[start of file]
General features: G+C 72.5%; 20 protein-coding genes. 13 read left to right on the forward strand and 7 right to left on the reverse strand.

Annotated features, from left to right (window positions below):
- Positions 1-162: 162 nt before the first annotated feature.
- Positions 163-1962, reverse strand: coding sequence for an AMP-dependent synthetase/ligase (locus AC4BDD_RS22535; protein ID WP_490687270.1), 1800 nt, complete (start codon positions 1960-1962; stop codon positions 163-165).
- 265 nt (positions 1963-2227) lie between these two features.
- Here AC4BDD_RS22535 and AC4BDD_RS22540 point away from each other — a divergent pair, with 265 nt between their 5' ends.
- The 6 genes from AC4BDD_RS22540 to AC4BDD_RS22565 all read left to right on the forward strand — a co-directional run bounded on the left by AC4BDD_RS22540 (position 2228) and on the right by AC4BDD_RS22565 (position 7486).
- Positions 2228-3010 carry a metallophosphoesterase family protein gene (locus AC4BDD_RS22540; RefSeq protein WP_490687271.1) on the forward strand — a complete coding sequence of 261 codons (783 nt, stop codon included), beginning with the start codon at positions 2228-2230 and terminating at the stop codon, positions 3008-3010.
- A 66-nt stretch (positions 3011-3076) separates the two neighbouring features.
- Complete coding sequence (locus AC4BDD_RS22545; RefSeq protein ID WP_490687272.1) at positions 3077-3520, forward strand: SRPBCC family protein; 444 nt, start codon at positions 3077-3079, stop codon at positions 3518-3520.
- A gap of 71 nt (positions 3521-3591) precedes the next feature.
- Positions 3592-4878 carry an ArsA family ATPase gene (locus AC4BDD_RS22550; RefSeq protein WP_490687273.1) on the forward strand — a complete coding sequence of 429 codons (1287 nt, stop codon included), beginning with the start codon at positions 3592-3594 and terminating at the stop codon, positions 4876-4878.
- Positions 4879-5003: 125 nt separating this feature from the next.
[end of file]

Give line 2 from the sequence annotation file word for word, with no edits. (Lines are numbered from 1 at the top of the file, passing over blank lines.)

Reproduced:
Annotated features, from left to right (window positions below):